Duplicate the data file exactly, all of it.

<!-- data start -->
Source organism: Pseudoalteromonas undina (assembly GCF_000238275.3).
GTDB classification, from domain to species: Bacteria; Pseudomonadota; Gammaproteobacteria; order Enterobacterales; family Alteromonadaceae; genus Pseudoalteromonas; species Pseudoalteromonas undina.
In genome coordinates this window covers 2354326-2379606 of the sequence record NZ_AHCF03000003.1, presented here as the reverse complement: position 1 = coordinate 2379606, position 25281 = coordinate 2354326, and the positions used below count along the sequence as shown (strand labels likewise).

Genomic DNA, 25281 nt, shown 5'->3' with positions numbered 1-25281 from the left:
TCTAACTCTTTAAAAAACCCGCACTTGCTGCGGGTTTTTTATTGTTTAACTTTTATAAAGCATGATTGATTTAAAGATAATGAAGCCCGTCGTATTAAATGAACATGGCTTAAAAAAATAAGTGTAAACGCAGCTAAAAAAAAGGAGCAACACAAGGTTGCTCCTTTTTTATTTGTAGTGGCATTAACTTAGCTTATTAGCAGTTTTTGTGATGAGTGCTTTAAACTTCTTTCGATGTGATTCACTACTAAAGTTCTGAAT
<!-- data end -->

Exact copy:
Source organism: Pseudoalteromonas undina (assembly GCF_000238275.3).
GTDB classification, from domain to species: Bacteria; Pseudomonadota; Gammaproteobacteria; order Enterobacterales; family Alteromonadaceae; genus Pseudoalteromonas; species Pseudoalteromonas undina.
In genome coordinates this window covers 2354326-2379606 of the sequence record NZ_AHCF03000003.1, presented here as the reverse complement: position 1 = coordinate 2379606, position 25281 = coordinate 2354326, and the positions used below count along the sequence as shown (strand labels likewise).

Genomic DNA, 25281 nt, shown 5'->3' with positions numbered 1-25281 from the left:
TCTAACTCTTTAAAAAACCCGCACTTGCTGCGGGTTTTTTATTGTTTAACTTTTATAAAGCATGATTGATTTAAAGATAATGAAGCCCGTCGTATTAAATGAACATGGCTTAAAAAAATAAGTGTAAACGCAGCTAAAAAAAAGGAGCAACACAAGGTTGCTCCTTTTTTATTTGTAGTGGCATTAACTTAGCTTATTAGCAGTTTTTGTGATGAGTGCTTTAAACTTCTTTCGATGTGATTCACTACTAAAGTTCTGAAT